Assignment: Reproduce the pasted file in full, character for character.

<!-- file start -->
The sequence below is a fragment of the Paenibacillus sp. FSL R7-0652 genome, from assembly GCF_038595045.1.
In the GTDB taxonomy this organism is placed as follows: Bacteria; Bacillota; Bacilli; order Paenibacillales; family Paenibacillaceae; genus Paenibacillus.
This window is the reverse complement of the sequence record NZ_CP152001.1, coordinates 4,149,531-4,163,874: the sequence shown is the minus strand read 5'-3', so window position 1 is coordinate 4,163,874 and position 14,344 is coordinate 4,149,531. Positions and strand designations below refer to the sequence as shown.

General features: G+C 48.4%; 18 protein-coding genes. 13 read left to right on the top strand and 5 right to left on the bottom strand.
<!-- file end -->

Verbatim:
The sequence below is a fragment of the Paenibacillus sp. FSL R7-0652 genome, from assembly GCF_038595045.1.
In the GTDB taxonomy this organism is placed as follows: Bacteria; Bacillota; Bacilli; order Paenibacillales; family Paenibacillaceae; genus Paenibacillus.
This window is the reverse complement of the sequence record NZ_CP152001.1, coordinates 4,149,531-4,163,874: the sequence shown is the minus strand read 5'-3', so window position 1 is coordinate 4,163,874 and position 14,344 is coordinate 4,149,531. Positions and strand designations below refer to the sequence as shown.

General features: G+C 48.4%; 18 protein-coding genes. 13 read left to right on the top strand and 5 right to left on the bottom strand.